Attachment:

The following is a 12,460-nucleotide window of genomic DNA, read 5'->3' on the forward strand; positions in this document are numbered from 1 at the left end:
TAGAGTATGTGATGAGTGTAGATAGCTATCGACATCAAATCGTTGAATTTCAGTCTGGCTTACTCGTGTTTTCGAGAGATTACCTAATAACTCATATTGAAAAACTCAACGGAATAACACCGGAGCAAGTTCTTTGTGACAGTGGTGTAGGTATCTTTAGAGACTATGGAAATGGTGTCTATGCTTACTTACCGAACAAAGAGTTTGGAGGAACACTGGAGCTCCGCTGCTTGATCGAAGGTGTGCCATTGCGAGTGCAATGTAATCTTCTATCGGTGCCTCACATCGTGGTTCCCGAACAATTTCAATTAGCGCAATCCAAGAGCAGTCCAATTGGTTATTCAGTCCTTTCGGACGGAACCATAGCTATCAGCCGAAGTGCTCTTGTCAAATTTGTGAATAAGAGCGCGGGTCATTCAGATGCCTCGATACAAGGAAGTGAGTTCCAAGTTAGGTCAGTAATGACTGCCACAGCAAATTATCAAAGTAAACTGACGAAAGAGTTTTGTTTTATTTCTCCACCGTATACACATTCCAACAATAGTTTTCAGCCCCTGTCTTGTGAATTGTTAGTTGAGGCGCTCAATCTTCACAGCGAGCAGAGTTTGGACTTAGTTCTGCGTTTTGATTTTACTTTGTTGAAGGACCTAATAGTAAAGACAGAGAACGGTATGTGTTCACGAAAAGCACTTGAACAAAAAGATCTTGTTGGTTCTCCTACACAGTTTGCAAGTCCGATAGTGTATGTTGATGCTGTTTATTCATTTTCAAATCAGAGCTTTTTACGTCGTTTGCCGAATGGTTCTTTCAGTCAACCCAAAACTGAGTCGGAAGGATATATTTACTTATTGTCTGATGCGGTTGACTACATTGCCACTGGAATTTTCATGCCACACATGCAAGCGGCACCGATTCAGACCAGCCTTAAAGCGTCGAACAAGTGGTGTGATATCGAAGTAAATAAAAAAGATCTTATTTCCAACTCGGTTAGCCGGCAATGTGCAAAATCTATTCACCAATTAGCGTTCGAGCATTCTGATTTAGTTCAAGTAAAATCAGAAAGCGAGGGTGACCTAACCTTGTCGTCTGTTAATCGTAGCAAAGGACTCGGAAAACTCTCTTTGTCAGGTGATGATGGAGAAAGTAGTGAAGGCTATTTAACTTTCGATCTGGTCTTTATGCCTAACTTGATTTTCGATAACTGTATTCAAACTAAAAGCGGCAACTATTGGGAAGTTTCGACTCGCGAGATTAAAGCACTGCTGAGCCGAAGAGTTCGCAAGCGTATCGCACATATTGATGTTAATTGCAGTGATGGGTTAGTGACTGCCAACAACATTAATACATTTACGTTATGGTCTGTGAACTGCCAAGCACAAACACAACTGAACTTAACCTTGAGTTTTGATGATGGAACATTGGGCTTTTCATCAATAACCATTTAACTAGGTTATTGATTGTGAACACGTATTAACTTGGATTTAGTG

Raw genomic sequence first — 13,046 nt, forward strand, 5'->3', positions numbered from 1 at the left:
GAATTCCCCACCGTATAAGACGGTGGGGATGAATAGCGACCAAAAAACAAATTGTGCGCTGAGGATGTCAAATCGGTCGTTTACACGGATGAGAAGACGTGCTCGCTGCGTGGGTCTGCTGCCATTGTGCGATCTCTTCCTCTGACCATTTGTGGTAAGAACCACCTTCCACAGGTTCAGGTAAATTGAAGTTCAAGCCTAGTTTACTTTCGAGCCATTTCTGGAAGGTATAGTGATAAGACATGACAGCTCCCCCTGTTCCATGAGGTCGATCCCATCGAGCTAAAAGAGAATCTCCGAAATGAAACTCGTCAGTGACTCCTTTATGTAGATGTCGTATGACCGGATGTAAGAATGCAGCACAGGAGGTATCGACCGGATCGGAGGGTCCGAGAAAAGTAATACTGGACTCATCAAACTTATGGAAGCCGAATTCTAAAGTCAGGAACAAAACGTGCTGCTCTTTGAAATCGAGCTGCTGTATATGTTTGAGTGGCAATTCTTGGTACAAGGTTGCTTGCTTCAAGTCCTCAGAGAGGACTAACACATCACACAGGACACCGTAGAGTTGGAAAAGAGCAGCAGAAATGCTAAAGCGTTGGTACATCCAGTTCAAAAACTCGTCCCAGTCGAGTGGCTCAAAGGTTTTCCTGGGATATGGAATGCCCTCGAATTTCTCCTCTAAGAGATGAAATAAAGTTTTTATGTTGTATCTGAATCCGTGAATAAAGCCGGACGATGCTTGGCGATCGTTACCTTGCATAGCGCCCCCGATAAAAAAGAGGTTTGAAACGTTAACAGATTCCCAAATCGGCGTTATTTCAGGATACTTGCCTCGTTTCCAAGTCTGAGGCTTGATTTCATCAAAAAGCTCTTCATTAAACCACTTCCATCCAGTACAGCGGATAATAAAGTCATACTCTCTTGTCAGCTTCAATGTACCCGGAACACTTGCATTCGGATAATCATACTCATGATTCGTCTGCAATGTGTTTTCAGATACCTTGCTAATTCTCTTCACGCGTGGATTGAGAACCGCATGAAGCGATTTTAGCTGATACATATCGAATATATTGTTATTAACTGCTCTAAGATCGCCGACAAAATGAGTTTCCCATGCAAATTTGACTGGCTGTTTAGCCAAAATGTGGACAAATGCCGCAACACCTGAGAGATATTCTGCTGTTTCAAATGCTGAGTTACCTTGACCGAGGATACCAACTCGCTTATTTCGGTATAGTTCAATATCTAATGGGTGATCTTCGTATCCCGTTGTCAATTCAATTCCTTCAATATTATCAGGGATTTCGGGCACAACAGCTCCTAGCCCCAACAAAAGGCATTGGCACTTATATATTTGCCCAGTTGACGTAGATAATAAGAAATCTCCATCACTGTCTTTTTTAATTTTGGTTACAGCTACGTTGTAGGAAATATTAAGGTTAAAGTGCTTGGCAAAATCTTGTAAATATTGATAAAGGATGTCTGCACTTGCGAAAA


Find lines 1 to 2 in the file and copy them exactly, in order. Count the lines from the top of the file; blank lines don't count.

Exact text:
The following is a 12,460-nucleotide window of genomic DNA, read 5'->3' on the forward strand; positions in this document are numbered from 1 at the left end:
TAGAGTATGTGATGAGTGTAGATAGCTATCGACATCAAATCGTTGAATTTCAGTCTGGCTTACTCGTGTTTTCGAGAGATTACCTAATAACTCATATTGAAAAACTCAACGGAATAACACCGGAGCAAGTTCTTTGTGACAGTGGTGTAGGTATCTTTAGAGACTATGGAAATGGTGTCTATGCTTACTTACCGAACAAAGAGTTTGGAGGAACACTGGAGCTCCGCTGCTTGATCGAAGGTGTGCCATTGCGAGTGCAATGTAATCTTCTATCGGTGCCTCACATCGTGGTTCCCGAACAATTTCAATTAGCGCAATCCAAGAGCAGTCCAATTGGTTATTCAGTCCTTTCGGACGGAACCATAGCTATCAGCCGAAGTGCTCTTGTCAAATTTGTGAATAAGAGCGCGGGTCATTCAGATGCCTCGATACAAGGAAGTGAGTTCCAAGTTAGGTCAGTAATGACTGCCACAGCAAATTATCAAAGTAAACTGACGAAAGAGTTTTGTTTTATTTCTCCACCGTATACACATTCCAACAATAGTTTTCAGCCCCTGTCTTGTGAATTGTTAGTTGAGGCGCTCAATCTTCACAGCGAGCAGAGTTTGGACTTAGTTCTGCGTTTTGATTTTACTTTGTTGAAGGACCTAATAGTAAAGACAGAGAACGGTATGTGTTCACGAAAAGCACTTGAACAAAAAGATCTTGTTGGTTCTCCTACACAGTTTGCAAGTCCGATAGTGTATGTTGATGCTGTTTATTCATTTTCAAATCAGAGCTTTTTACGTCGTTTGCCGAATGGTTCTTTCAGTCAACCCAAAACTGAGTCGGAAGGATATATTTACTTATTGTCTGATGCGGTTGACTACATTGCCACTGGAATTTTCATGCCACACATGCAAGCGGCACCGATTCAGACCAGCCTTAAAGCGTCGAACAAGTGGTGTGATATCGAAGTAAATAAAAAAGATCTTATTTCCAACTCGGTTAGCCGGCAATGTGCAAAATCTATTCACCAATTAGCGTTCGAGCATTCTGATTTAGTTCAAGTAAAATCAGAAAGCGAGGGTGACCTAACCTTGTCGTCTGTTAATCGTAGCAAAGGACTCGGAAAACTCTCTTTGTCAGGTGATGATGGAGAAAGTAGTGAAGGCTATTTAACTTTCGATCTGGTCTTTATGCCTAACTTGATTTTCGATAACTGTATTCAAACTAAAAGCGGCAACTATTGGGAAGTTTCGACTCGCGAGATTAAAGCACTGCTGAGCCGAAGAGTTCGCAAGCGTATCGCACATATTGATGTTAATTGCAGTGATGGGTTAGTGACTGCCAACAACATTAATACATTTACGTTATGGTCTGTGAACTGCCAAGCACAAACACAACTGAACTTAACCTTGAGTTTTGATGATGGAACATTGGGCTTTTCATCAATAACCATTTAACTAGGTTATTGATTGTGAACACGTATTAACTTGGATTTAGTG